Should that happen, Biden will be confronted with difficult decisions about what to do then, as well as questions about whether this was handled appropriately. Those who support the withdrawal don’t want to hear that and will argue that nothing could be done to avoid that, short of an endless war. But it won’t change the fact that Biden will have to account for the results.
Washington Post columnist Max Boot this week compared that aftermath to the long-running debate after the withdrawal from Vietnam:
After having invested so much for so long in Afghanistan, we cannot now escape responsibility for its fate. In 1975, a U.S. Army colonel famously told a North Vietnamese colonel, “You know, you never beat us on the battlefield.” His counterpart responded, “That may be so, but it is also irrelevant.”
Indeed. Guerrillas prevail not by outfighting but by outlasting a more powerful foe. The Taliban has done just that. It has not yet defeated the government in Kabul, but it has already defeated the one in Washington. Let the recriminations and finger-pointing begin. If Vietnam is any indication, the Afghanistan “blame game” could roil U.S. politics for decades to come.
If we’re to analyze Biden’s comments, he seems to understand the peril that lies ahead. Two weeks ago, he became irritated while being pressed on the situation, saying he’d prefer to discuss “happy things” ahead of the July 4 holiday weekend. Last week, he offered a more full-throated defense, saying there was essentially nothing to be gained by staying, thanks to the intractable problems in the country.
“Let me ask those who want us to stay: How many more — how many thousands more Americans, daughters and sons — are you willing to risk?” Biden said. “I will not send another generation of Americans to war in Afghanistan with no reasonable expectation of achieving a different outcome.”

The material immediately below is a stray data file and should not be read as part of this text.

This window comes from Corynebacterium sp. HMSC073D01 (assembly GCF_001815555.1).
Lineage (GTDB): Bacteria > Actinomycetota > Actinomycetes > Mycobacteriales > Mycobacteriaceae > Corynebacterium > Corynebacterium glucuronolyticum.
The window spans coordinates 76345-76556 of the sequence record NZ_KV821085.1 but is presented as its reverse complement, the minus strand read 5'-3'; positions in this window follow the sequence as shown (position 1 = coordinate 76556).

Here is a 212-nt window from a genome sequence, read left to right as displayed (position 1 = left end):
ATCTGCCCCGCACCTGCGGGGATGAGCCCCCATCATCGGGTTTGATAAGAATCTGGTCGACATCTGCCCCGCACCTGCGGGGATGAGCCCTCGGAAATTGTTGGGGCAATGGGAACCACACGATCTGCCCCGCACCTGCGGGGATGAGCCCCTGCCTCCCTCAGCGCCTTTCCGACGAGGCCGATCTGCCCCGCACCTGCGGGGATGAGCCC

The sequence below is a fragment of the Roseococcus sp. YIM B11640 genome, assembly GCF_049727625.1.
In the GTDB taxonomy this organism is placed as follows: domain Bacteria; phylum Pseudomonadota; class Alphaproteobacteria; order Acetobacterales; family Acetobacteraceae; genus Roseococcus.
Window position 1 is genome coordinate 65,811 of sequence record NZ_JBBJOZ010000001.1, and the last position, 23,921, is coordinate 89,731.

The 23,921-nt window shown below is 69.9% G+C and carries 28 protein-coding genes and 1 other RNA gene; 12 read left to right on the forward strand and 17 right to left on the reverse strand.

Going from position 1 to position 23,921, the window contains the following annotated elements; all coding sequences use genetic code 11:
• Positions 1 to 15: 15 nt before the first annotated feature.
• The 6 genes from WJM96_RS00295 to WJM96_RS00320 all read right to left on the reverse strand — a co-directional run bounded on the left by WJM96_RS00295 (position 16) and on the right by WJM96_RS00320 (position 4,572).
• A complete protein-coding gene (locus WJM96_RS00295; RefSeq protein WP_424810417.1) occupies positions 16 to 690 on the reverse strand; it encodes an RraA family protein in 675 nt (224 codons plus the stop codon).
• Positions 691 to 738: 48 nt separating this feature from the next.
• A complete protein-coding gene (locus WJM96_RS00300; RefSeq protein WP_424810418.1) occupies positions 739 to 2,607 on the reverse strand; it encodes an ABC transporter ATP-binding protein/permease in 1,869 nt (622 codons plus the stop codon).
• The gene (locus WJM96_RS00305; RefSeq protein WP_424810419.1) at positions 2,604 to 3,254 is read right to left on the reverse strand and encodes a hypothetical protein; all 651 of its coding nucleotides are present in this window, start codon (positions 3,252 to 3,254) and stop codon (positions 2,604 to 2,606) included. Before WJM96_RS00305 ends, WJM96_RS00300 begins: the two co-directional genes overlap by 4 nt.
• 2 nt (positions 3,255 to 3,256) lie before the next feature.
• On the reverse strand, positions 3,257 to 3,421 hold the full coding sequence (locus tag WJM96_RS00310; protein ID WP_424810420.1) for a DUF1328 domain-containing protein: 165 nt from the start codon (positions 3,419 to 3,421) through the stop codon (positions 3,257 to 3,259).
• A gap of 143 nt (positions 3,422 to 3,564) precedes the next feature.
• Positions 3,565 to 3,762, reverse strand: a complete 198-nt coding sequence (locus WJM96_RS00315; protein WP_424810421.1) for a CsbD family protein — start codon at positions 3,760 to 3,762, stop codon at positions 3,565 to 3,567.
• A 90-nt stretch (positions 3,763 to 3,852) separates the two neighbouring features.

At this point, it seems most Americans generally agree with that. But that’s with the headlines from Afghanistan largely disappearing from their news in recent years. What happens if there is indeed a civil war? What happens if the atrocities Bush warned of begin to surface, including ones involving women, children and those who assisted Americans in the two-decade war? Will the Biden administration be viewed as having done enough to protect them before withdrawal? (The Biden administration will begin evacuating them later this month, we learned this afternoon.)
Bush has now laid a marker in that potential after-action debate — albeit after the withdrawal was already nearly complete. He also benefits from arguing against a hypothetical unknown of what would have happened if we had stayed.
But the fact that he’s sought to make this argument, however self-serving and academic at this point, reinforces how this might not be such a consensus issue moving forward — and how it almost certainly won’t be a simple one. / Washington Post